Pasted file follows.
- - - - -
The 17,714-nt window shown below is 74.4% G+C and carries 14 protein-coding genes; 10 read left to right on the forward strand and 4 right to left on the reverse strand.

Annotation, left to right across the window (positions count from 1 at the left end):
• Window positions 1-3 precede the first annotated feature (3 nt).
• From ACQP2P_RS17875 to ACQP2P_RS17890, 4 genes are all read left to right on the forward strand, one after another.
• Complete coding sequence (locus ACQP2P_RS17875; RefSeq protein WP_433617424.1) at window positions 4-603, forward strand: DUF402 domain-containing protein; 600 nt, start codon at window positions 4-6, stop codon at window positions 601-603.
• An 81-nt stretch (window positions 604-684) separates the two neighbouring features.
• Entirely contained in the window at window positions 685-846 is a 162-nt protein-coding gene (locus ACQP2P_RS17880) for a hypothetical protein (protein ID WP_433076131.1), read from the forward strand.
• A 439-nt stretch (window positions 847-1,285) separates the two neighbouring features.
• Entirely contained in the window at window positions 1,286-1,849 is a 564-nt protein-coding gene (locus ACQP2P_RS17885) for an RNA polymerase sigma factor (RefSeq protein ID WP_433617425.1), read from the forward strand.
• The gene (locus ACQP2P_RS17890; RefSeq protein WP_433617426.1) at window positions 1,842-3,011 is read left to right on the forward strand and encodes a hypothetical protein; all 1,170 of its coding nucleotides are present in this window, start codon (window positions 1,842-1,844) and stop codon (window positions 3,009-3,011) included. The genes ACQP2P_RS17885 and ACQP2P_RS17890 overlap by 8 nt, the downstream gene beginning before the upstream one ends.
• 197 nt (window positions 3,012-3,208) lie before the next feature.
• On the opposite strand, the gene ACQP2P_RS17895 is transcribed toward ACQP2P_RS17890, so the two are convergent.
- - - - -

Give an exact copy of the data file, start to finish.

The 17,714-nt window shown below is 74.4% G+C and carries 14 protein-coding genes; 10 read left to right on the forward strand and 4 right to left on the reverse strand.

Annotation, left to right across the window (positions count from 1 at the left end):
• Window positions 1-3 precede the first annotated feature (3 nt).
• From ACQP2P_RS17875 to ACQP2P_RS17890, 4 genes are all read left to right on the forward strand, one after another.
• Complete coding sequence (locus ACQP2P_RS17875; RefSeq protein WP_433617424.1) at window positions 4-603, forward strand: DUF402 domain-containing protein; 600 nt, start codon at window positions 4-6, stop codon at window positions 601-603.
• An 81-nt stretch (window positions 604-684) separates the two neighbouring features.
• Entirely contained in the window at window positions 685-846 is a 162-nt protein-coding gene (locus ACQP2P_RS17880) for a hypothetical protein (protein ID WP_433076131.1), read from the forward strand.
• A 439-nt stretch (window positions 847-1,285) separates the two neighbouring features.
• Entirely contained in the window at window positions 1,286-1,849 is a 564-nt protein-coding gene (locus ACQP2P_RS17885) for an RNA polymerase sigma factor (RefSeq protein ID WP_433617425.1), read from the forward strand.
• The gene (locus ACQP2P_RS17890; RefSeq protein WP_433617426.1) at window positions 1,842-3,011 is read left to right on the forward strand and encodes a hypothetical protein; all 1,170 of its coding nucleotides are present in this window, start codon (window positions 1,842-1,844) and stop codon (window positions 3,009-3,011) included. The genes ACQP2P_RS17885 and ACQP2P_RS17890 overlap by 8 nt, the downstream gene beginning before the upstream one ends.
• 197 nt (window positions 3,012-3,208) lie before the next feature.
• On the opposite strand, the gene ACQP2P_RS17895 is transcribed toward ACQP2P_RS17890, so the two are convergent.